The taste of decaf coffee isn’t the same as caffeinated, in the same way that Diet Coke, vegetarian bacon, or high-end MP3 players aren’t the same as what they started out as.
It’s good we call out differences between the original products and their derivatives, but at times it can seem a bit odd. As vegetarians, we enjoy a meat-like substance that resembles strips of bacon, but bacon it is not. Were it actually animal flesh we would not eat it.
The fact it isn’t what it purports to be is the reason we engage with it.
Take for example a product said to have a tube-like sound. We ignore the fact it is 100% solid-state because that description might not connect with our image of good sound any more than a package of Vital Wheat Gluten, Canola Oil, Adzuki Beans, and Buckwheat Groats seems appetizing.
It’s bold indeed to produce products that stand on their own merit and challenge stereotypes: AC regenerators, separate phono preamplifiers, CD transports, vibration control feet, active grounding systems.
I love the taste of a great cup of coffee, caffeine, and all.
Coffee. I never drink it black. A practice some baristas frown upon. Like putting ketchup on a steak.
“What, you don’t like the taste of coffee?” scolded a local coffee aficionado.
Here’s the thing. I do like the taste of coffee but only when sweetened.
How’s that related to stereo? Simple. I love music and enjoy listening to it on a great system when it sounds sweet.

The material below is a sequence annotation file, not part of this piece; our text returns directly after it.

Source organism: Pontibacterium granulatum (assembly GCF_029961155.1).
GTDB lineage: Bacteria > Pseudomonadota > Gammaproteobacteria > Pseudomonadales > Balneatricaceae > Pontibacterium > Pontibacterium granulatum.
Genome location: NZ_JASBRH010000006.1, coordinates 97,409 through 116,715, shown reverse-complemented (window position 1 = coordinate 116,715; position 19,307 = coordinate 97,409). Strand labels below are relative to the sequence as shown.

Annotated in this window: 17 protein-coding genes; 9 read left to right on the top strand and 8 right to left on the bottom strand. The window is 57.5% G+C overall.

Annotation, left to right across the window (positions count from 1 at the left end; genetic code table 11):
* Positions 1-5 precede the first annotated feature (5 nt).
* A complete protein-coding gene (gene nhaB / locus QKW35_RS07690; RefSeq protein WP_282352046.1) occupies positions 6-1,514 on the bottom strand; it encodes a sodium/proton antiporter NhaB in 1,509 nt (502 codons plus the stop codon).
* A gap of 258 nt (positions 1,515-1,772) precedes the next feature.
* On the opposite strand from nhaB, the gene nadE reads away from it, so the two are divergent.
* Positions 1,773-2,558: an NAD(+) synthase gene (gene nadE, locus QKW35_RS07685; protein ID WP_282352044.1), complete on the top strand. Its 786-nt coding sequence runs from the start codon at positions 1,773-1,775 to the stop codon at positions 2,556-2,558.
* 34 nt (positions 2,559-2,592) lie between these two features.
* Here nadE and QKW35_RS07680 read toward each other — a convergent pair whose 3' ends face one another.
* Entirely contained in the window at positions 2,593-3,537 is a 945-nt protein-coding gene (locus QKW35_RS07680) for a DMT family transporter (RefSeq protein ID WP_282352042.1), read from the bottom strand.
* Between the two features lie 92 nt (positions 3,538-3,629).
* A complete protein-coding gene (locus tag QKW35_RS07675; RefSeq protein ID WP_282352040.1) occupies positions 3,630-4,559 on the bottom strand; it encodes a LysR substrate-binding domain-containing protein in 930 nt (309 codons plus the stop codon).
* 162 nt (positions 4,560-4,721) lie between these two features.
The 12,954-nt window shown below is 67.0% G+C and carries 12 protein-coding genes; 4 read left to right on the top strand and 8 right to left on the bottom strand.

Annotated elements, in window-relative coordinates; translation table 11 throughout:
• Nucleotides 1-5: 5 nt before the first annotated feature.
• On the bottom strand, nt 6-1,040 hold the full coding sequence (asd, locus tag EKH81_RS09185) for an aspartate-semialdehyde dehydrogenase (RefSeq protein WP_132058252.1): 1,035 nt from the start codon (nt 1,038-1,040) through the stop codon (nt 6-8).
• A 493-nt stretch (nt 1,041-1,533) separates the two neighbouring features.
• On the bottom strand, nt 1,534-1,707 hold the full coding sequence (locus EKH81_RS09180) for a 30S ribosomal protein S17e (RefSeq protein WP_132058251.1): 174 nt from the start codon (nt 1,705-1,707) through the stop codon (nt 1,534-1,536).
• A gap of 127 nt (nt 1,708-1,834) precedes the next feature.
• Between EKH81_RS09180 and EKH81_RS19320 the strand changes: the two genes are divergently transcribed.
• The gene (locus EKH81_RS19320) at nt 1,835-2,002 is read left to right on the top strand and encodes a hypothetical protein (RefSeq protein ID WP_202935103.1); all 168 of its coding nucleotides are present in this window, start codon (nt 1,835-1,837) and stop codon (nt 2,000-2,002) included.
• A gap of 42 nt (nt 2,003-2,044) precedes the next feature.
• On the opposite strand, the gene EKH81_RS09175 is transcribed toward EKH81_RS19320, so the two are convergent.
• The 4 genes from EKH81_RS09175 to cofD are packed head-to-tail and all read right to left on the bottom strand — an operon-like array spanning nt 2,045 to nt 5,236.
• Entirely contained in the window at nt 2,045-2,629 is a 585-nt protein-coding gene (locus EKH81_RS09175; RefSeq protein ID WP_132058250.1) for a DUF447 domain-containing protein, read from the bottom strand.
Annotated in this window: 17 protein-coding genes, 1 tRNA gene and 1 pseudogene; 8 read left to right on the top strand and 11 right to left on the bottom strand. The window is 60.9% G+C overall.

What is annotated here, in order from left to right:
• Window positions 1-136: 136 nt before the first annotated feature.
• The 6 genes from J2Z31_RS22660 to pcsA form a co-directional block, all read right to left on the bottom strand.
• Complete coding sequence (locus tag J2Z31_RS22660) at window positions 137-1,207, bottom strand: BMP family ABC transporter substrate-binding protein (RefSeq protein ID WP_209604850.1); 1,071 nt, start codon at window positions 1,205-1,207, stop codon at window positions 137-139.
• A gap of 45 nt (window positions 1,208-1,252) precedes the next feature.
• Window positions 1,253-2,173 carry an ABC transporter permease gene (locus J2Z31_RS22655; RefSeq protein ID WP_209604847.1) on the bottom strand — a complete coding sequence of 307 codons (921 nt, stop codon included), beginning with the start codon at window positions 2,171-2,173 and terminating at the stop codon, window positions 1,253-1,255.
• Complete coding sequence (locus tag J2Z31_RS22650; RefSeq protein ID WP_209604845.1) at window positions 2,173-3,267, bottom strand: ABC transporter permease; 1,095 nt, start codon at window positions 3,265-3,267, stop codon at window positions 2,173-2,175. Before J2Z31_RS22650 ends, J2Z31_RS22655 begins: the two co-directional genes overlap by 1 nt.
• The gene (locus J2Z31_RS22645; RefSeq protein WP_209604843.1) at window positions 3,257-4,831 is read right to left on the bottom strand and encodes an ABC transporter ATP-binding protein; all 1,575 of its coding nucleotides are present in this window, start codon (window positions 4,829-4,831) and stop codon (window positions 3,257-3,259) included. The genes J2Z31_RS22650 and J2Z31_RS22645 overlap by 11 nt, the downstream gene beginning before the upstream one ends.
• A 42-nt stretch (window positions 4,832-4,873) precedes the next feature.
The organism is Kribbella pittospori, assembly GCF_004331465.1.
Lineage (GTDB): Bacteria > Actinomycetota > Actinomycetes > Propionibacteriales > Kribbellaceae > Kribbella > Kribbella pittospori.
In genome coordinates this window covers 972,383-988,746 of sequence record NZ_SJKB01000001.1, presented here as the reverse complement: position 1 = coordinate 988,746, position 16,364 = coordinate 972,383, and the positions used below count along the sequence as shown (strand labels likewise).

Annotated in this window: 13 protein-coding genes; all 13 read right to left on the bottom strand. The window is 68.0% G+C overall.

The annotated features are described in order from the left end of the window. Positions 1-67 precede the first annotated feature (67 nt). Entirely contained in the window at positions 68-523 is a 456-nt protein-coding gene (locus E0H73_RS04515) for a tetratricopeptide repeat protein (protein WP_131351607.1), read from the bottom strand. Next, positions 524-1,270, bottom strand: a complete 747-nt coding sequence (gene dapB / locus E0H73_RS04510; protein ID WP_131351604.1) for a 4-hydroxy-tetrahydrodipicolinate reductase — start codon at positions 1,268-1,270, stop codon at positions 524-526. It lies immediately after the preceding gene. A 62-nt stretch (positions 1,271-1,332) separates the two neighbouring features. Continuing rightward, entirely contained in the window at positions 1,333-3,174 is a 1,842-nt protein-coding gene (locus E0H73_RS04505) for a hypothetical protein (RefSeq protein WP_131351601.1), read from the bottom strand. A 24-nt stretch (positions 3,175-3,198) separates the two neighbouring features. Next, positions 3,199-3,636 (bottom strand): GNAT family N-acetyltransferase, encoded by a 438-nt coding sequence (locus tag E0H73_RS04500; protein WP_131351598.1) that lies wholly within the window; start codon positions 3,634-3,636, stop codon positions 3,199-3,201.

To suggest I don’t like music when its reproduction grates on my nerves misses the point.
We like what we like in the way it suits our personal tastes. If yours leans towards over-etched and detailed while mine borders on softer and sweeter, it doesn’t necessarily mean we like our tunes artificially anything.
Instead, I would suggest it means we’re both comfortable enough in our own shoes to know what we like and go for it.
There’s a big difference between the two.
This morning I awoke in Las Vegas at 6 AM and, after going downstairs for a cup of coffee, returned to my room to find I cannot use WIFI to connect to the internet; too slow. Okay, clever me, my phone has a hotspot feature so I turn that on. I can’t connect my laptop to the phone’s WIFI and it is three inches from the laptop. I have to resort to a tethered connection to make this work and even write this post. Now, you might ask, what’s going on? It’s called airborne pollution. There’s perhaps only several times a year this form of pollution hits Las Vegas: when CES comes to town and the other big technology centric conventions. The pollution is caused from too much WIFI, the radio bands get saturated.
This brings up the subject of noise pollution inside our equipment. Noise pollution caused by the power supply in our amplifiers and DACs; the same power supply that is the lifeblood of our amp’s operation. Remember yesterday’s post when I explained how we convert AC to DC? We pass the AC through a small and inexpensive component known as a diode. This innocent little gem is about 1/4″ long and retails for perhaps ten cents. It’s responsible for a lot of noise. Here’s a picture of the little devil.
The one I’ve shown is an industry standard known as a 1N4004. You use four of these to make your full wave rectifier, or you can purchase four of them packaged in a single container known simply as a ‘diode bridge’. Every time the AC passes through this one-way gate it sends out a small burst of noise. The intensity of that noise is dependent on the amount of power we’re asking of the power supply: more power, more noise.
This noise can be dealt with but many designers pay little attention to it. In our equipment, for example, we take the time to place small ‘snubbers’ near these devices to squash the noise. Why would we do that? Because adding noise that gets into your amplification circuitry is audible. It makes for a grunge to the music that’s not pretty.
Tomorrow let’s move forward to answer a number of questions about turning our rippled example of yesterday into a straight line.